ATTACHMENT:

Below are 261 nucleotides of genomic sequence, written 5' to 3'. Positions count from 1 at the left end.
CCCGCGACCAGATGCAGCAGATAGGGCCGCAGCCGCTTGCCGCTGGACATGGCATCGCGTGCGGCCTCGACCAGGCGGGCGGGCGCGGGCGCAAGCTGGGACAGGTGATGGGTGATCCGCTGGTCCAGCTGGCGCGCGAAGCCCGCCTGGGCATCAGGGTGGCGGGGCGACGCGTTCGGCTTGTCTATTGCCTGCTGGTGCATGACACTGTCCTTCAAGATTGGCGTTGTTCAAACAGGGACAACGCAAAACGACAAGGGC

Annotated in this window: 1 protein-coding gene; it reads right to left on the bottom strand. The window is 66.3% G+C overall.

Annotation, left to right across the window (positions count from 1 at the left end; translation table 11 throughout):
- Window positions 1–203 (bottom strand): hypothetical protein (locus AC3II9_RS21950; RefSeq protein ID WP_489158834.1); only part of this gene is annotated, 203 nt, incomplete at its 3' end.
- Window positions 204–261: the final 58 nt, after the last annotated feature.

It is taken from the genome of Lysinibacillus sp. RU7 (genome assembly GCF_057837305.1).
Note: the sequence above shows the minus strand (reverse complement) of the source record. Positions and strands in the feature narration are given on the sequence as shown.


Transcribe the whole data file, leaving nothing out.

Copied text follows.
Below are 261 nucleotides of genomic sequence, written 5' to 3'. Positions count from 1 at the left end.
CCCGCGACCAGATGCAGCAGATAGGGCCGCAGCCGCTTGCCGCTGGACATGGCATCGCGTGCGGCCTCGACCAGGCGGGCGGGCGCGGGCGCAAGCTGGGACAGGTGATGGGTGATCCGCTGGTCCAGCTGGCGCGCGAAGCCCGCCTGGGCATCAGGGTGGCGGGGCGACGCGTTCGGCTTGTCTATTGCCTGCTGGTGCATGACACTGTCCTTCAAGATTGGCGTTGTTCAAACAGGGACAACGCAAAACGACAAGGGC

Annotated in this window: 1 protein-coding gene; it reads right to left on the bottom strand. The window is 66.3% G+C overall.

Annotation, left to right across the window (positions count from 1 at the left end; translation table 11 throughout):
- Window positions 1–203 (bottom strand): hypothetical protein (locus AC3II9_RS21950; RefSeq protein ID WP_489158834.1); only part of this gene is annotated, 203 nt, incomplete at its 3' end.
- Window positions 204–261: the final 58 nt, after the last annotated feature.

It is taken from the genome of Lysinibacillus sp. RU7 (genome assembly GCF_057837305.1).
Note: the sequence above shows the minus strand (reverse complement) of the source record. Positions and strands in the feature narration are given on the sequence as shown.